Jump to content

Trigeminal sensory malfunction theory

Recommended Posts

  • Root Admin

There is a new theory on the cause of rosacea, the Trigeminal sensory malfunction. So what is this all about? It involves the nervous system so it is subcategorized in the nervous system theory

First, the trigeminal nerve "is a nerve responsible for sensation in the face and motor functions such as biting and chewing and is the largest of the cranial nerves,  Also,  understanding what the Principal sensory nucleus of trigeminal nerve is all about, which is a "is a group of second order neurons which have cell bodies in the caudal pons," that "can result in craniofacial pain, including migraine, temporomandibular joint pain, and trigeminal nerve pain." [1]  

"The Mascarenhas et al. (2017) paper is exciting because it casts a critical element of rosacea pathogenesis in a new light. The increased presence of antibacterial cathelicidin is a hallmark of rosacea facial dermatitis." [1]

The "link between chronic facial skin inflammation in rosacea, constitutive facial innervation by the trigeminal system, and possible involvement of trigeminal neuroinflammation and neural sensitization mechanisms in rosacea should prompt one to think more proactively about why the presence and severity of rosacea could act as a risk factor for Alzheimer's disease, as recently reported (Egeberg et al., 2016)." [1]

"Trigeminal sensory malfunction in humans can result in craniofacial pain, including migraine, temporomandibular joint pain, and trigeminal nerve pain. As a functional and structural system that underpins these medically relevant conditions, the trigeminal system can generate neurogenic inflammation powerfully. Bearing in mind this important feature, we should consider whether the chronic facial dermatitis of rosacea can be facilitated by neurogenic inflammation via trigeminal sensory afferents and also whether chronically inflamed skin in rosacea can sensitize trigeminal sensory afferents. From the senior author's own clinical practice (with now >1,000 cases encountered suffering from trigeminally mediated pain and sensory disorders), the clinical impression is affirmative, as he has observed worsening of facial pain in patients with poorly controlled rosacea. Clearly, this clinical impression awaits controlled assessment through clinical studies." [1]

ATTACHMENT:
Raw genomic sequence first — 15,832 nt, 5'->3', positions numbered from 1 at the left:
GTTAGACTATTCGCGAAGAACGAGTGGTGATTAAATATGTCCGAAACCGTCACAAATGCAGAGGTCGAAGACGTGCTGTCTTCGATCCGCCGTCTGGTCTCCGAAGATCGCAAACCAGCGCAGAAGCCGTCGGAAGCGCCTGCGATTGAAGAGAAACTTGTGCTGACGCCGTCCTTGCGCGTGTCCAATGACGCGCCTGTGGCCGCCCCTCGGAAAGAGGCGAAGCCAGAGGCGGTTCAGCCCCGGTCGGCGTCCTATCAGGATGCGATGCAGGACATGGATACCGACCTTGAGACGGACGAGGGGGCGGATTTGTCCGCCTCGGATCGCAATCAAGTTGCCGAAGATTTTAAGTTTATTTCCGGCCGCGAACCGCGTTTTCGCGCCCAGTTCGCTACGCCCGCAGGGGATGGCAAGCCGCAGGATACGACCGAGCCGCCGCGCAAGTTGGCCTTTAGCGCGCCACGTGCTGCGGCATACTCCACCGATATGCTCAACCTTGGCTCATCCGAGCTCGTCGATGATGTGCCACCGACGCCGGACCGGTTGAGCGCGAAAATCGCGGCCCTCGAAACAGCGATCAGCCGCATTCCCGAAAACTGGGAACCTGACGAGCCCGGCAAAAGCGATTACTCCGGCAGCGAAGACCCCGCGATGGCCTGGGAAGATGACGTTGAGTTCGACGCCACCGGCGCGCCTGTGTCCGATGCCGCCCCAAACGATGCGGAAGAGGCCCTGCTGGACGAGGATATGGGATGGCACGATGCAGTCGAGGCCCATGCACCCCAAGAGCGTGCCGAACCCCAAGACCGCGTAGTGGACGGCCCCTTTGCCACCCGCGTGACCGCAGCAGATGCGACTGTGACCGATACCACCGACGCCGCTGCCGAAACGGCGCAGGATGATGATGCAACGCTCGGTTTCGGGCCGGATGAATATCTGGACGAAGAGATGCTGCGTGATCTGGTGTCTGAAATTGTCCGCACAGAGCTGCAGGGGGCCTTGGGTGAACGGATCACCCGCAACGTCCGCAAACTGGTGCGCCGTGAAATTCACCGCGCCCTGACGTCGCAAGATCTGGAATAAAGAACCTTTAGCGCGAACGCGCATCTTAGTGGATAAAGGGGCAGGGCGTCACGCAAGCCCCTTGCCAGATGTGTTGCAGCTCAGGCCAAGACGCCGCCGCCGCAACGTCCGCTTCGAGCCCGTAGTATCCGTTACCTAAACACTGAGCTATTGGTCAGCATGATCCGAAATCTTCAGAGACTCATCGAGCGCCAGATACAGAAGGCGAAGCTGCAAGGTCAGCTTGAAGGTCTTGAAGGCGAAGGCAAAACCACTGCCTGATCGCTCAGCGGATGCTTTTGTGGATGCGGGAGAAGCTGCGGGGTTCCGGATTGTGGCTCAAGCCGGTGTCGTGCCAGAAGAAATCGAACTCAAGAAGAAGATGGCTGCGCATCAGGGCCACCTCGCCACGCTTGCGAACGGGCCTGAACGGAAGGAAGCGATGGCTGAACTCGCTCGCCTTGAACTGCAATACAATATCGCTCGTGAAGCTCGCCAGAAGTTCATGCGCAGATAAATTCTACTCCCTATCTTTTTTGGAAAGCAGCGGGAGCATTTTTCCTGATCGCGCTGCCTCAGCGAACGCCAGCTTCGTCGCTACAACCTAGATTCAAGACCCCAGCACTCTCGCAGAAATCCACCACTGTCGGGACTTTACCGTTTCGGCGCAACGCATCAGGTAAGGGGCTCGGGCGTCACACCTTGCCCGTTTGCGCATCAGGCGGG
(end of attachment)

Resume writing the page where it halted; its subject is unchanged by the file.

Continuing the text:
"Mascarenhas et al. report that TRPV4 expression is upregulated in mast cells in response to the proteolytic cathelicidin fragment LL37 in a murine rosacea model and that TRPV4 loss of function attenuates mast cell degranulation. These findings render TRPV4 a translational-medical target in rosacea. However, signaling mechanisms causing increased expression of TRPV4 await elucidation. Moreover, we ask whether TRPV4-mediated Ca++-influx evokes mast cell degranulation." [1]

"" 'Although more work needs to be done, these findings suggest that potential therapies may be developed specifically to block TRPV4 as a direct means of treating or preventing inflammation in patients with rosacea,' Dr. Di Nardo said." [2]

Reply to this Topic

There is a reply to this topic button somewhere on the device you are reading this post. If you never heard about this topic and you learned about it here first, wouldn't it be a gracious act on your part to show your appreciation for this topic by registering with just your email address and show your appreciation with a post?  And if registering is too much to ask, could you post your appreciation for this topic by finding the START NEW TOPIC button in our guest forum where you don't have to register?  We know how many have viewed this topic because our forum software shows the number of views. However, most rosaceans don't engage or show their appreciation for our website and the RRDi would simply ask that you show your appreciation, please, simply by a post.  

End Notes
[1] J Invest Dermatol. Author manuscript; available in PMC 2017 Jul 31.
J Invest Dermatol. 2017 Apr; 137(4): 801–804.doi:  10.1016/j.jid.2016.12.013 - PMCID: PMC5536341-NIHMSID: NIHMS876146
TRPV4 Moves toward Center-Fold in Rosacea Pathogenesis
Yong Chen, Carlene D. Moore, Jennifer Y. Zhang, Russell P. Hall, III, Amanda S. MacLeod, and Wolfgang Liedtke

[2] Researchers Discover Missing Links in Rosacea Inflammation, NRS
Posted: 08/14/2017



Link to post
Share on other sites